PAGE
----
by Alastair Reid
January 5, 2004
«Isn’t there supposed to be a reading here in about twenty minutes?” I asked. . . . “It was cancelled,” the bartender said. “With all that slop out there today, there wouldn’t have been much point to it. Poetry’s a beautiful thing, but it’s hardly worth freezing your ass off for.”
This interchange takes place early in Paul Auster’s novel “Leviathan.” As his readers know, many small happenings in his novels have an uncanny prescience about them; and this one in particular seemed likely to be confirmed by reality the other day, when the first blizzard of winter blew in, muffling streets and minds. That afternoon, Paul Auster was to begin reading his new novel, “Oracle Night,” in its entirety, in two four-hour sessions, one on Saturday and one on Sunday, at the Paula Cooper Gallery, on West Twenty-first Street.
Close to the appointed hour, people straggled in from the outside whirl, with much stamping of boots and shedding of coats and scarves, entering the long upstairs gallery, warm and well lit, where a hundred and sixty chairs waited in silent rows. Bit by bit, they were taken over by occupants, who made small camps out of them, often clutching fresh copies of the novel, until some fifty expectant souls faced a small table, bearing only a microphone and a bottle of water. Jack Macrae, co-proprietor, with Paula Cooper, of 192 Books, the bookshop that was fathering the event, congratulated the members of the audience on their presence, explained the proceeding—a full reading, with a break every hour—and introduced Auster, who, tall and grave and dressed in gray, took his seat at the table, book in hand.
With little preamble, he began to read, in an even tone, holding the book in one hand, his eyes fixed on the page. Sometimes during the reading, his free hand would parse the prose with finger movements, like a miniature conductor. “Oracle Night” is written in the first person, which made it easy for the author to be its narrator; and, as the story began to unfold, its listeners settled into various postures of attention. A few of them were following the text from their copies of the book, perhaps in fear that the author might skip a paragraph, as small children do at bedtime. Others would occasionally reach for the book to find the place and single out a sentence to underline or just to remember. A number of others seemed turned to stone, statues with ears. One woman buried her head in an ample anorak, making a private darkness for herself.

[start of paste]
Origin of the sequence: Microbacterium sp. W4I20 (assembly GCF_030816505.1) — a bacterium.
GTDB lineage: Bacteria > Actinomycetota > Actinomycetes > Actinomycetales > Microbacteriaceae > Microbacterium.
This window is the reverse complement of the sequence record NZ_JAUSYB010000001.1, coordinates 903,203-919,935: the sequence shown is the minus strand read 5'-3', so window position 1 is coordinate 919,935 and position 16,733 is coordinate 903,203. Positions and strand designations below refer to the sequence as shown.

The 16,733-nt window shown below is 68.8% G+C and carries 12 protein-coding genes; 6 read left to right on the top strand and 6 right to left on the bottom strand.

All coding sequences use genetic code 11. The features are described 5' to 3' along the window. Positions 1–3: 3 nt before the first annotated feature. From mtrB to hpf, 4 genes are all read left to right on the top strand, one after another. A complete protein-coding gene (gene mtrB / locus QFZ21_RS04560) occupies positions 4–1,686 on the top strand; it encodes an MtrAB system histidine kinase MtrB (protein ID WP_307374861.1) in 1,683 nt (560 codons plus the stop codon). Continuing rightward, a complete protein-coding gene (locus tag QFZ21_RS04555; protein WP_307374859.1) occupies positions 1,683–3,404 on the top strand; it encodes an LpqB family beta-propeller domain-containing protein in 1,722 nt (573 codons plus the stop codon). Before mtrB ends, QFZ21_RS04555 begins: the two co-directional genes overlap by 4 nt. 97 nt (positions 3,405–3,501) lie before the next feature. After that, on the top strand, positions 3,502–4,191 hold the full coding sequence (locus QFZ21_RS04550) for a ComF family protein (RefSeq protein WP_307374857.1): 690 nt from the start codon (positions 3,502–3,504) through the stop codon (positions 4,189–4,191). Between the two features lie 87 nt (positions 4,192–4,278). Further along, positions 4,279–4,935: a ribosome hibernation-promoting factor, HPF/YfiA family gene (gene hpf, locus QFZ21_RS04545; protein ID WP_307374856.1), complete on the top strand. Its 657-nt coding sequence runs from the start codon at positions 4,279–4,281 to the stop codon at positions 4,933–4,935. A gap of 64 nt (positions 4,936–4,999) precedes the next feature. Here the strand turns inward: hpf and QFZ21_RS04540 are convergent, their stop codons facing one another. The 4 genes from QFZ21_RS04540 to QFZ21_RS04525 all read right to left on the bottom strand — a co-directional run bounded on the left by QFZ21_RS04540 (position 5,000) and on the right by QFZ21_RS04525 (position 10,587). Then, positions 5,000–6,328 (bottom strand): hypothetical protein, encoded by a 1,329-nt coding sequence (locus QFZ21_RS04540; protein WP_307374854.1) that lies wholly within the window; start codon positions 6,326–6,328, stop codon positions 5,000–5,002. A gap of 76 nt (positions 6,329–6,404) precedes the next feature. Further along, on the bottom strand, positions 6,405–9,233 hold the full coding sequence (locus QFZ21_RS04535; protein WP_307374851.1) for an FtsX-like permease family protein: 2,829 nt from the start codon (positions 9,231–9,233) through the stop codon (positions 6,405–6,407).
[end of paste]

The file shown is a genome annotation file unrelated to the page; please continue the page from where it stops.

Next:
The ten-minute intermissions were just enough for some people to change wavelengths. “Supposing this catches on, the way poetry readings did after Dylan Thomas,” one woman whispered. “Can you imagine? Tom Wolfe reading his new novel—a weeklong event.” But the novel called, the parenthesis closed, and the voice and the story unrolled.
There were comings and goings throughout—newcomers from the cold, arriving for a taste of the occasion, others leaving for their own Saturday nights. The audience swelled and ebbed, but all the seats were eventually sat in.
During the intermissions, the author moved about easily, signing a book, greeting a friend, as curious about the experiment as his listeners were: “You know, it’s not at all like a reading, where you read chosen passages. There you perform, you project the text, you look at the audience. Here I hardly look up, I’m reading the book as much to myself as to anyone else.”
Saturday gave way to Sunday, and the blizzard gave way to an afternoon of golden sun. A new audience assembled for the second half of the story, with a small knot of staunch listeners from the previous day who looked determined to listen to the last syllable. The text had turned into a whole landscape by now, and, as it entered the foothills of conclusion, attention tightened. Inevitably, Auster read the last sentence, closed the book, and stood to an applause that was a mixture of astonishment, exhilaration, and relief.